The Panthers had the ball inside the 30-yard line two times in the game, but fumbled both times, including a snap that sailed over Sunseri's head on a 2nd and 6 play in the red-zone for Pitt, which was recovered by Scooter Berry at the 24-yard line to give West Virginia the ball and pretty much elminate any hope Pitt had of getting back in the game.

“They were crucial in this game,” said Berry about the turnovers. “When the offense is struggling a little bit, you have to give them that push, and that was the push we could supply- giving them the turnovers and putting the ball right back in their hands.  Yeah, that was big.”

“It always helps when you have a defense like ours,” said Smith. “You can do different things and open up the playbook a little bit more. When you have confidence like we do in our defense, it takes a lot of pressure off of the offense and me.”

West Virginia's defense held the Panthers out of the endzone for three quarters, despite Pitt going 9 of 17 on third down conversions, and having a time of possession of 33:28.  

“The turnovers prevented us from taking the lead,” said Pitt head coach Dave Wannstedt. “We came out after halftime and gave up one play to begin the second half, and then the air kind of came out of the balloon. We had to play catch up, right into their hands."

The four turnovers, as well as the six total fumbles by the Panthers, marked a season-high for the team.


West Virginia is still not the solidified winner of the league, thanks to Connecticut defeating them 16-13 on Oct. 29.  

If Connecticut (6-4, 3-2) defeats Cincinnati on Saturday, then beats South Florida in Tampa next Saturday, they will win the Big East conference.

If Connecticut loses one of those two games, and West Virginia defeats Rutgers in their final game of the season next Saturday, the Mountaineers will win the conference.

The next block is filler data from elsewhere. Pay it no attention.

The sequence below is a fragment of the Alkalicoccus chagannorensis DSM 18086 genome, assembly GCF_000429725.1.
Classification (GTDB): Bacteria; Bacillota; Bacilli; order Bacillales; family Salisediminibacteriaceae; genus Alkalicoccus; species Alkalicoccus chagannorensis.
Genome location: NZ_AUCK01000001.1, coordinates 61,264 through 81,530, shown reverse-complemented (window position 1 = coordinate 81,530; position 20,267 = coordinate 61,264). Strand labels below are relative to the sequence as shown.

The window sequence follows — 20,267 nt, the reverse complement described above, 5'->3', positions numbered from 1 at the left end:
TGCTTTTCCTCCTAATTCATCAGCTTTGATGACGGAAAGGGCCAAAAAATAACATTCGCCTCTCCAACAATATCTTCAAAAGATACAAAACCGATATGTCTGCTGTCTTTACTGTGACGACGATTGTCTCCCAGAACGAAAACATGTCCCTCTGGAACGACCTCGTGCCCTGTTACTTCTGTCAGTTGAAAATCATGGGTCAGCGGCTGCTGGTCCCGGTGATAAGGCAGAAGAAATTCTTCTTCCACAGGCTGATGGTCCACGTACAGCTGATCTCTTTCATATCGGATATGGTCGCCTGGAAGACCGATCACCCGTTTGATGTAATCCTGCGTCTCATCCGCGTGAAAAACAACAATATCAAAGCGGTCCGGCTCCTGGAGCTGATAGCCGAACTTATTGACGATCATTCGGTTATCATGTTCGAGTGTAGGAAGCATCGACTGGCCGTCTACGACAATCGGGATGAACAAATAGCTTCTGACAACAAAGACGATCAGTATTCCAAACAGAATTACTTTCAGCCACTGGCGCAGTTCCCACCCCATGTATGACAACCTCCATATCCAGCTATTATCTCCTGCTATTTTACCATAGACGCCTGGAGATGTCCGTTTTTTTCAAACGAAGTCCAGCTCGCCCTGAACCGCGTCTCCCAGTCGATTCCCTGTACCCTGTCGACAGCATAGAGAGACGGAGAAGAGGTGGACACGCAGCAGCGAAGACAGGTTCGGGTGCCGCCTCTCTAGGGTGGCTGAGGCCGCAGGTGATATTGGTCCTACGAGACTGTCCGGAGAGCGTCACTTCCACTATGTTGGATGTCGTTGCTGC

In order for Pitt to win the Big East, both Connecticut and West Virginia would have to lose (UCONN one out of two games), and they would have to win at Cincinnati next Saturday.


Running back Noel Devine had just four carries for 30 yards, and one pass reception.  According to Stewart, the speedy tailback is suffering from bruises on his foot and an injured ankle.

“He has bone bruises on the one foot, and he got bent backward at Louisville on his ankle,” said Stewart. “He's very sore, but he wanted to play.  He still can run fast.  But honest to God, I don't think he has the jump and the cutting ability he once had.”

Devine will more than likely play against Rutgers next Saturday.

Shawne Alston and Ryan Clarke have filled the void for Devine, combining for 22 carries and 101 yards on the day. Clarke scored twice, including a two-yard score, capping an 11 play- 76-yard drive, and giving the Mountaineers their final score of the night.


West Virginia cornerback Brandon Hogan picked off a Sunseri pass on a third down play on the opening drive of the game at the 54-yard line, then made an athletic return for 51-yards, helping to set up the Mountaineers first score of the game.

“I thought it was big,” said Hogan about the play. “You have to make big plays to win games. We made a couple big plays today, and it helped ignite our offense and give us what we needed to win.”


“I really can't put this game into words. I feel the worst for the seniors because I felt like I let them down.” - Pitt defensive lineman Chas Alecxih

“Obviously it's disappointing. We just didn't make enough plays. We didn't make enough plays on defense. We gave up way too many plays on offense from a turnover standpoint.” - Pitt coach Dave Wannstedt


West Virginia will wrap up their season at home against Rutgers next Saturday at noon.  Pitt will travel to Cincinnati to face the Bearcats in their final game of the season.  Kickoff is to be announced.